High-Level Forum Adopts “Tunis Declaration on Public Procurement Reforms in Africa”

18/11/2009
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Tunis, 17 November 2009 – A High-Level Forum on Public Procurement Reforms concluded deliberations on Tuesday 17 November 2009 in Tunis, with the adoption of the “Tunis Declaration on Public Procurement Reforms in Africa”. The Declaration affirms Africa’s priorities with regard to procurement reforms in the coming years.

One of the key resolutions aims at strengthening, pursuing and improving reforms of existing public procurement systems so as to make them more effective, efficient and transparent, through institutional capacity building and by ensuring systemic integrity. This will strengthen good governance and accountability in public finance as well as improved social services and poverty reduction.

Another key outcome of the Forum was the establishment of a network of procurement practitioners across Africa. This will provide a forum for the exchange of views on best practices and the way forward.

The AfDB President, Donald Kaberuka, used the event to highlight broader issues that are closely related to procurement in Africa. He said that “in the economic governance area, progress is being made, not everywhere, not all the time, but progress is being made.” According to him, progress has equally been made in the domain of procurement since the first forum held in December 1998 at the AfDB headquarters in Côte d’Ivoire. Since the Abidjan conference, several African countries have embarked on procurement reforms programs with the support of the AfDB, the World Bank and other development partners, and the assistance of sub-regional organizations such as the Common Market for Eastern and Southern Africa (COMESA), the West African Economic and Monetary Union (WAEMU), which have adopted regional directives on public procurement.

However, several weaknesses and challenges persist. These include ineffective implementation of reformed procurement systems, especially the building of procurement capacity and institutions. The AfDB has been helping to tackle these weaknesses by building institutions. However, President Kaberuka identified two pre-requisites needed for the system to function—they must have the capacity and there must be political will. The Forum is important for the Bank, because as participants exchange experiences and best practices, they increase the capacity of the institutions to function, and by improving the procurement system, public finance management is equally improved.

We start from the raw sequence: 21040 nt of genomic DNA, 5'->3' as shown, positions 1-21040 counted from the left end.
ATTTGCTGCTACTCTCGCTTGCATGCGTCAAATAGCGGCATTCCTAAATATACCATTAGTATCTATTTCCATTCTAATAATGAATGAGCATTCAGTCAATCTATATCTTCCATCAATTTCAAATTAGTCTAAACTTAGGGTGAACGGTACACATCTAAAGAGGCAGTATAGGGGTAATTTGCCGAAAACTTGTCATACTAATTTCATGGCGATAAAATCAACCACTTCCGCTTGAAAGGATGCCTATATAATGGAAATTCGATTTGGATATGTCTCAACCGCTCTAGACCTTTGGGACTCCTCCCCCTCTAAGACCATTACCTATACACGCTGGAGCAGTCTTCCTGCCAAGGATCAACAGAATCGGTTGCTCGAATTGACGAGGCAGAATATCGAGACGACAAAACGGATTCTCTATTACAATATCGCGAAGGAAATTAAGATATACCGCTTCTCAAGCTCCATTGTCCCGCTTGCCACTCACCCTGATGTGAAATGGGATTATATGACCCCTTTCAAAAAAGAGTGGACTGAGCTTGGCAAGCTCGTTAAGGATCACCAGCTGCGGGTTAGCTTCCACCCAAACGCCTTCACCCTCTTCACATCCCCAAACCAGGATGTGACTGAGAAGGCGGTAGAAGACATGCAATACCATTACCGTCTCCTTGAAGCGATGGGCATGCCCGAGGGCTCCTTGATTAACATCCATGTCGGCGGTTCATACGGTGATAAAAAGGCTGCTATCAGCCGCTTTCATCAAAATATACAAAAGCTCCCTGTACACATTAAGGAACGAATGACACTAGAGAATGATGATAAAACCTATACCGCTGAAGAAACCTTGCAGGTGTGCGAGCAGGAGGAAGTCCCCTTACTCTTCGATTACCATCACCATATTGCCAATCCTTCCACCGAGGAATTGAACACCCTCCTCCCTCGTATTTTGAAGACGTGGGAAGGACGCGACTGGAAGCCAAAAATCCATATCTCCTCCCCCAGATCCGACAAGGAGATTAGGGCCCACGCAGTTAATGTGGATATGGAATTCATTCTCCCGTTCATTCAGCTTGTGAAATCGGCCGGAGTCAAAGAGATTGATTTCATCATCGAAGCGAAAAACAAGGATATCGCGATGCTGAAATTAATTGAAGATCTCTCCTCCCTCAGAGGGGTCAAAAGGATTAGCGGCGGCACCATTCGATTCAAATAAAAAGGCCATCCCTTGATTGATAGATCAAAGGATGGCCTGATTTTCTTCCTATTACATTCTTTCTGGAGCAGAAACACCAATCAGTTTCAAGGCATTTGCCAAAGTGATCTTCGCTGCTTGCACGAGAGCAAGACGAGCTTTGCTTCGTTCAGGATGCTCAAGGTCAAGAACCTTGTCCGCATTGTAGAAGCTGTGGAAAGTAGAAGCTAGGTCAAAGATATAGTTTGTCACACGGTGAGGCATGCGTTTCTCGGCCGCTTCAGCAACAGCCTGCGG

The Tunisian State Secretary, Mohnsen Laroui and the AfDB Chief Operating Officer and Vice President, Nkosana Moyo, presided over the closing ceremony on behalf of African delegates and the Bank Group, respectively.

The four major themes discussed during the two-day Forum were: “Public Procurement reforms in Africa”, Public Procurement as a tool for Economic Development”, “Public Procurement Capacity Building Frameworks and Pro-integrity Initiatives”, as well as “Public Procurement Reforms and regional Economic Integration”.

The Forum was organized by the AfDB in partnership with the Common Market for Eastern and Southern Africa (COMESA), the West African Economic and Monetary Union (WAEMU), the African Capacity Building Foundation (ACBF), the Organization for Economic Co-Operation and Development (OECD) and the World Bank (WB).


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